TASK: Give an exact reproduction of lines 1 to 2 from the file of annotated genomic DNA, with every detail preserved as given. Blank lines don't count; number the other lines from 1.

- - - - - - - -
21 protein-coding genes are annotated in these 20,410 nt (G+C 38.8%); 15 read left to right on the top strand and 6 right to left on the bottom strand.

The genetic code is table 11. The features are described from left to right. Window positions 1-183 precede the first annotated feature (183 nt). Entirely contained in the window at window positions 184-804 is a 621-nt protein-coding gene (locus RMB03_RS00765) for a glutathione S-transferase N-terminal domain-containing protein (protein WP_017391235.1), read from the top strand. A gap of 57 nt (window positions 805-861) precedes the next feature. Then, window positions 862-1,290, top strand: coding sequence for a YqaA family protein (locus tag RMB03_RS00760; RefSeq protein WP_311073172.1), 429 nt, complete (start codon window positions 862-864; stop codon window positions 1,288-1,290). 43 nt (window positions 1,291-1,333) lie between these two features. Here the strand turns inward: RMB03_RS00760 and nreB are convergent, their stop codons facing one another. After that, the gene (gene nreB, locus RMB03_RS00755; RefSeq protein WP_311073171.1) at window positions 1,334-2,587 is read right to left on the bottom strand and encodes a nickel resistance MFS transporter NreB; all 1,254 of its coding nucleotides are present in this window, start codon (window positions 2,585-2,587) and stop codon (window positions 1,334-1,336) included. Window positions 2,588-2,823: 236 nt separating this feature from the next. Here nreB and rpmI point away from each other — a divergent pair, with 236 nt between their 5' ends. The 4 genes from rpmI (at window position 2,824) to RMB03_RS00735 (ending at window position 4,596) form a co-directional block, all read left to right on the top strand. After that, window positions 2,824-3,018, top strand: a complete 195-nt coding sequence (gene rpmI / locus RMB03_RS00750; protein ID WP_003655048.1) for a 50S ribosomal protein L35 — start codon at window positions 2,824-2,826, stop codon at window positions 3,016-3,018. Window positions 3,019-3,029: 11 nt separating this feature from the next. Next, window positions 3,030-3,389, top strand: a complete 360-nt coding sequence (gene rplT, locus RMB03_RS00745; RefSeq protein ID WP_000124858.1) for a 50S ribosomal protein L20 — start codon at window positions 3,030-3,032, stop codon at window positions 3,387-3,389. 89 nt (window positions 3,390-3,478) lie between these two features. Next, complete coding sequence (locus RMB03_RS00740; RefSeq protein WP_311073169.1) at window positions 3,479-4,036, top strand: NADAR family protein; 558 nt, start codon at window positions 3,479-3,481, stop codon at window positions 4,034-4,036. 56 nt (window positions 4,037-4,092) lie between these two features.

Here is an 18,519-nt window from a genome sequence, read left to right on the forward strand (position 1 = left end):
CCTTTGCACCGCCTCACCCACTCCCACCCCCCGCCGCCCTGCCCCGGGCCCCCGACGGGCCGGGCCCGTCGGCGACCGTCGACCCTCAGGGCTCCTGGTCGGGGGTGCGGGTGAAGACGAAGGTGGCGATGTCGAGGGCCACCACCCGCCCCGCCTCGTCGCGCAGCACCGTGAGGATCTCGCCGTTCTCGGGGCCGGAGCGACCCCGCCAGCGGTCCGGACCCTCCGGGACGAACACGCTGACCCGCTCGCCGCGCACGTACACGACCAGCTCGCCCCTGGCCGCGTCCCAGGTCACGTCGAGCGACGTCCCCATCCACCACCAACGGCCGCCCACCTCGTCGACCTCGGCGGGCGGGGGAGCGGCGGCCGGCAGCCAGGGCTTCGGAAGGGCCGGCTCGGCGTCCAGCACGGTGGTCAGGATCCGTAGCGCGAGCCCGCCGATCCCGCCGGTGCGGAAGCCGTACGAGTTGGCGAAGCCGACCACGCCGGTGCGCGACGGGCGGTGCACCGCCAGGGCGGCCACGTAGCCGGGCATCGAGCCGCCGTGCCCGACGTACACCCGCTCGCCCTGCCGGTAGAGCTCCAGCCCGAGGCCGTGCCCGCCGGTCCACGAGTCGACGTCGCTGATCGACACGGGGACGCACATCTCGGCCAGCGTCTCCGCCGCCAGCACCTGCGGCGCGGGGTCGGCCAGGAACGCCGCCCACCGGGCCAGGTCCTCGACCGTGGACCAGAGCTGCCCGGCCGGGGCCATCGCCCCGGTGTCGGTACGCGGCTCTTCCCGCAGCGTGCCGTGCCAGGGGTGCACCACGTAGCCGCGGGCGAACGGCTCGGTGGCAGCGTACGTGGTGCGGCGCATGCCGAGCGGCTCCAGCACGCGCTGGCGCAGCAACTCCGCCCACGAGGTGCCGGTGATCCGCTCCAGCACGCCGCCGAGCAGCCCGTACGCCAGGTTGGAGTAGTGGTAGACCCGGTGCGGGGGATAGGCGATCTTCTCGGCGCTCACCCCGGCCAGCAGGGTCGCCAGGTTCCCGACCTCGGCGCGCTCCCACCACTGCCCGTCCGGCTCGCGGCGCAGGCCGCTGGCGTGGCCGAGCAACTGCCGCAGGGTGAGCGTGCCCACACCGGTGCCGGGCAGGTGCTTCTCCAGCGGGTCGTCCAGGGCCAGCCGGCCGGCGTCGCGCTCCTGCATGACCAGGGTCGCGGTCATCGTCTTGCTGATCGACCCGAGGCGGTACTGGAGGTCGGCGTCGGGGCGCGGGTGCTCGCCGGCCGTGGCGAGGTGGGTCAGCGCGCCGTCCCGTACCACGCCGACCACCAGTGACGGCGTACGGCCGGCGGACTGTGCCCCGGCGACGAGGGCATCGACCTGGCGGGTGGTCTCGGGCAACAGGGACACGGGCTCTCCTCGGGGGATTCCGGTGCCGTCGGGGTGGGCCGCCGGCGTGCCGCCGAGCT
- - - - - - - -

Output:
21 protein-coding genes are annotated in these 20,410 nt (G+C 38.8%); 15 read left to right on the top strand and 6 right to left on the bottom strand.

The genetic code is table 11. The features are described from left to right. Window positions 1-183 precede the first annotated feature (183 nt). Entirely contained in the window at window positions 184-804 is a 621-nt protein-coding gene (locus RMB03_RS00765) for a glutathione S-transferase N-terminal domain-containing protein (protein WP_017391235.1), read from the top strand. A gap of 57 nt (window positions 805-861) precedes the next feature. Then, window positions 862-1,290, top strand: coding sequence for a YqaA family protein (locus tag RMB03_RS00760; RefSeq protein WP_311073172.1), 429 nt, complete (start codon window positions 862-864; stop codon window positions 1,288-1,290). 43 nt (window positions 1,291-1,333) lie between these two features. Here the strand turns inward: RMB03_RS00760 and nreB are convergent, their stop codons facing one another. After that, the gene (gene nreB, locus RMB03_RS00755; RefSeq protein WP_311073171.1) at window positions 1,334-2,587 is read right to left on the bottom strand and encodes a nickel resistance MFS transporter NreB; all 1,254 of its coding nucleotides are present in this window, start codon (window positions 2,585-2,587) and stop codon (window positions 1,334-1,336) included. Window positions 2,588-2,823: 236 nt separating this feature from the next. Here nreB and rpmI point away from each other — a divergent pair, with 236 nt between their 5' ends. The 4 genes from rpmI (at window position 2,824) to RMB03_RS00735 (ending at window position 4,596) form a co-directional block, all read left to right on the top strand. After that, window positions 2,824-3,018, top strand: a complete 195-nt coding sequence (gene rpmI / locus RMB03_RS00750; protein ID WP_003655048.1) for a 50S ribosomal protein L35 — start codon at window positions 2,824-2,826, stop codon at window positions 3,016-3,018. Window positions 3,019-3,029: 11 nt separating this feature from the next. Next, window positions 3,030-3,389, top strand: a complete 360-nt coding sequence (gene rplT, locus RMB03_RS00745; RefSeq protein ID WP_000124858.1) for a 50S ribosomal protein L20 — start codon at window positions 3,030-3,032, stop codon at window positions 3,387-3,389. 89 nt (window positions 3,390-3,478) lie between these two features. Next, complete coding sequence (locus RMB03_RS00740; RefSeq protein WP_311073169.1) at window positions 3,479-4,036, top strand: NADAR family protein; 558 nt, start codon at window positions 3,479-3,481, stop codon at window positions 4,034-4,036. 56 nt (window positions 4,037-4,092) lie between these two features.